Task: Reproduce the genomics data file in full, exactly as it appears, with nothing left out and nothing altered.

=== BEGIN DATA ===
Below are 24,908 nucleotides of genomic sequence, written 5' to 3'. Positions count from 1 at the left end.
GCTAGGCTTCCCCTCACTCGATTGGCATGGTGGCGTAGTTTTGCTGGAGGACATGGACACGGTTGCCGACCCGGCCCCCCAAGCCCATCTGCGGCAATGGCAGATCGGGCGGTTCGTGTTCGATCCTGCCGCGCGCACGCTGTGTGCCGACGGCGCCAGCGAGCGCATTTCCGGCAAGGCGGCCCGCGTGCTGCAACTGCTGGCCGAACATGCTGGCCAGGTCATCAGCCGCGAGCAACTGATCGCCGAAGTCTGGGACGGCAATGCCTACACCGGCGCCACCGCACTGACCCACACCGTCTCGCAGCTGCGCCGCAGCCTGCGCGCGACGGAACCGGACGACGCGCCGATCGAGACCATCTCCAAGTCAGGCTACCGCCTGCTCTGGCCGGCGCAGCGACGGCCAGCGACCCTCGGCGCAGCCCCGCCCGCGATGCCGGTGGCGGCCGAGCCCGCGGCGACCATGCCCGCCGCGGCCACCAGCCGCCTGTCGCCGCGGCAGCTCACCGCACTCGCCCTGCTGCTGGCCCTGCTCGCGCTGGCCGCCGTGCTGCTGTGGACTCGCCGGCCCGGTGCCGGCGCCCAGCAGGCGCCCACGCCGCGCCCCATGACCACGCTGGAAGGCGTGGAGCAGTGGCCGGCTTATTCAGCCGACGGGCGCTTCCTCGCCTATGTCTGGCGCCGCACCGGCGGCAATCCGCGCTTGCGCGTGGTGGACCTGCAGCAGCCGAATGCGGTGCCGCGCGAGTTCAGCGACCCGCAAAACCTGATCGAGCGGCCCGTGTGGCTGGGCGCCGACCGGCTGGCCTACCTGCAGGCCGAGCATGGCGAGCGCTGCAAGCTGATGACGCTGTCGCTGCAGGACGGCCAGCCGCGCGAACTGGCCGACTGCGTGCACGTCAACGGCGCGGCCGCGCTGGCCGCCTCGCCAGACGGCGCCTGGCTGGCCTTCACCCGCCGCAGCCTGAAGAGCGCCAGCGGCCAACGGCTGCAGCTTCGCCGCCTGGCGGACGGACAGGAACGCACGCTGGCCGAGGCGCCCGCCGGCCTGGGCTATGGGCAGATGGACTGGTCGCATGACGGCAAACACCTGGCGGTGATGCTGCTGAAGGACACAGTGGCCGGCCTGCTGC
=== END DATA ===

Below are 24,908 nucleotides of genomic sequence, written 5' to 3'. Positions count from 1 at the left end.
GCTAGGCTTCCCCTCACTCGATTGGCATGGTGGCGTAGTTTTGCTGGAGGACATGGACACGGTTGCCGACCCGGCCCCCCAAGCCCATCTGCGGCAATGGCAGATCGGGCGGTTCGTGTTCGATCCTGCCGCGCGCACGCTGTGTGCCGACGGCGCCAGCGAGCGCATTTCCGGCAAGGCGGCCCGCGTGCTGCAACTGCTGGCCGAACATGCTGGCCAGGTCATCAGCCGCGAGCAACTGATCGCCGAAGTCTGGGACGGCAATGCCTACACCGGCGCCACCGCACTGACCCACACCGTCTCGCAGCTGCGCCGCAGCCTGCGCGCGACGGAACCGGACGACGCGCCGATCGAGACCATCTCCAAGTCAGGCTACCGCCTGCTCTGGCCGGCGCAGCGACGGCCAGCGACCCTCGGCGCAGCCCCGCCCGCGATGCCGGTGGCGGCCGAGCCCGCGGCGACCATGCCCGCCGCGGCCACCAGCCGCCTGTCGCCGCGGCAGCTCACCGCACTCGCCCTGCTGCTGGCCCTGCTCGCGCTGGCCGCCGTGCTGCTGTGGACTCGCCGGCCCGGTGCCGGCGCCCAGCAGGCGCCCACGCCGCGCCCCATGACCACGCTGGAAGGCGTGGAGCAGTGGCCGGCTTATTCAGCCGACGGGCGCTTCCTCGCCTATGTCTGGCGCCGCACCGGCGGCAATCCGCGCTTGCGCGTGGTGGACCTGCAGCAGCCGAATGCGGTGCCGCGCGAGTTCAGCGACCCGCAAAACCTGATCGAGCGGCCCGTGTGGCTGGGCGCCGACCGGCTGGCCTACCTGCAGGCCGAGCATGGCGAGCGCTGCAAGCTGATGACGCTGTCGCTGCAGGACGGCCAGCCGCGCGAACTGGCCGACTGCGTGCACGTCAACGGCGCGGCCGCGCTGGCCGCCTCGCCAGACGGCGCCTGGCTGGCCTTCACCCGCCGCAGCCTGAAGAGCGCCAGCGGCCAACGGCTGCAGCTTCGCCGCCTGGCGGACGGACAGGAACGCACGCTGGCCGAGGCGCCCGCCGGCCTGGGCTATGGGCAGATGGACTGGTCGCATGACGGCAAACACCTGGCGGTGATGCTGCTGAAGGACACAGTGGCCGGCCTGCTGC